Collins v. Rukin, supra, upon which plaintiff relies, involved a very different set of circumstances. The plaintiff there was offered a stock option by the defendant corporation as an inducement to accept employment. In becoming a party to the option contract through his acceptance of the offer of employment the plaintiff was banking upon the continued financial health of the corporation. His interest as an investor could hardly have been clearer.

Beyond Collins, plaintiff relies upon a number of other "contractual purchaser" cases, in all of which the parties granted standing had bargained to receive the securities of particular corporations or other business entities, but their bargains had been aborted, allegedly because the defendant-sellers had entered into the contractual arrangements with no intention of full performance. Fenstermacher v. Philadelphia National Bank, 493 F.2d 333, 336 n. 4 (3d Cir. 1974); Walling v. Beverly Enterprises, 476 F.2d 393 (9th Cir. 1973); Commerce Reporting Company v. Puretec, Inc., 290 F. Supp. 715 (S.D.N.Y.1968);[14]cf. Ohashi v. Verit Industries, 536 F.2d 849 (9th Cir. 1976); Allico National Corp. v. Amalgamated Meat Cutters, 397 F.2d 727 (7th Cir. 1968); Devonbrook, Inc. v. Lilly Lynn, Inc., CCH Fed.Sec.L.Rep. ¶ 95,835 (S.D.N.Y. January 10, 1977). Those cases are simply not controlling here. Each plaintiff was acting in his own behalf and not as an agent and was exercising considerable investment discretion in fixing upon particular corporate securities as the object of purchase.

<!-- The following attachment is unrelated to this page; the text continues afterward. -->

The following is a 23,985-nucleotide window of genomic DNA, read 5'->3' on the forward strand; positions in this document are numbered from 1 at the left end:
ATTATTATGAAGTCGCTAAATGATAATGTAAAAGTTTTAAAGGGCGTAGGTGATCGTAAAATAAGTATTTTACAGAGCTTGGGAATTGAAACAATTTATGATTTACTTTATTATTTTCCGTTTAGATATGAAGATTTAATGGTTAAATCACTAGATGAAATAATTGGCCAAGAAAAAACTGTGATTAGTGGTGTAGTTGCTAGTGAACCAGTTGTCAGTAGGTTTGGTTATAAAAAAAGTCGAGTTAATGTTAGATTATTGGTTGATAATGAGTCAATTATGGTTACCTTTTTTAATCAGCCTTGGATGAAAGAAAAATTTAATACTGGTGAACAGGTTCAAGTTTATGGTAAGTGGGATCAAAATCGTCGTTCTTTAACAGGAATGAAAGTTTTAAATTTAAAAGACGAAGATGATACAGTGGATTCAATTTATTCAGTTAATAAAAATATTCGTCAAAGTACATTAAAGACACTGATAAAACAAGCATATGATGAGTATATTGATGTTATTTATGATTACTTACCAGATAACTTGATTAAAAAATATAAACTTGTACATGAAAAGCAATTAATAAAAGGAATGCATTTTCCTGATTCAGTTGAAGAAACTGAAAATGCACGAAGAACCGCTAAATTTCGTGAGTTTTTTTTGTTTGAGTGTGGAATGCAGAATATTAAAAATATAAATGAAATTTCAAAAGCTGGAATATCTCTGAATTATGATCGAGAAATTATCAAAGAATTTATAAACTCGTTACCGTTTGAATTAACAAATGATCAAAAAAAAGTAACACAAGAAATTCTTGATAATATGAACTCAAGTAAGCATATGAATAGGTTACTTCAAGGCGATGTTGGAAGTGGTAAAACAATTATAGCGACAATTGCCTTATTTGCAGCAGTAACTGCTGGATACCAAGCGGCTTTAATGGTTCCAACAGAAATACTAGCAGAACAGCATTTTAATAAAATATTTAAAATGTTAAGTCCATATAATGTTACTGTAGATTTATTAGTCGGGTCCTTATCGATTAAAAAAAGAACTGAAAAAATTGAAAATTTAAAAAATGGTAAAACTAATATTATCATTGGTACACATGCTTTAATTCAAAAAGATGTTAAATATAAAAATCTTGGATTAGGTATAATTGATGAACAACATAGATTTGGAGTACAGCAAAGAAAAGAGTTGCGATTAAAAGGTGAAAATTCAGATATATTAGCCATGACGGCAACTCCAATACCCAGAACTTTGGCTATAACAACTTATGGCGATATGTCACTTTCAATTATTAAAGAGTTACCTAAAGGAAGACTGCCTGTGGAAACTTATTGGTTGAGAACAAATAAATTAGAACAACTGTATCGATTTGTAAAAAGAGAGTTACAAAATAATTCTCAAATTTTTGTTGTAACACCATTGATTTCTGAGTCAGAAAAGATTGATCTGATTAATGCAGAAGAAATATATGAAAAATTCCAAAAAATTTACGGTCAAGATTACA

Moreover, in at least four of the cases, the fraudulent practices engaged in raised issues of broad concern under the securities laws. In Walling, the defendant was said to have entered into the contract for the purpose of speculating on fluctuations in the price of its stock; in Ohashi, the defendant was alleged to have engaged in a manipulative scheme, attempting artificially to raise the price of its publicly traded stock; in Devonbrook, the defendant was said to have breached its contractual obligation to register securities which it had transferred to plaintiff; in Allico, the defendant was alleged to have misappropriated 25,000 shares of pledged securities, see Cooper v. North Jersey Trust Company of Ridgewood, N.J., 226 F. Supp. 972 (S.D.N.Y. 1964).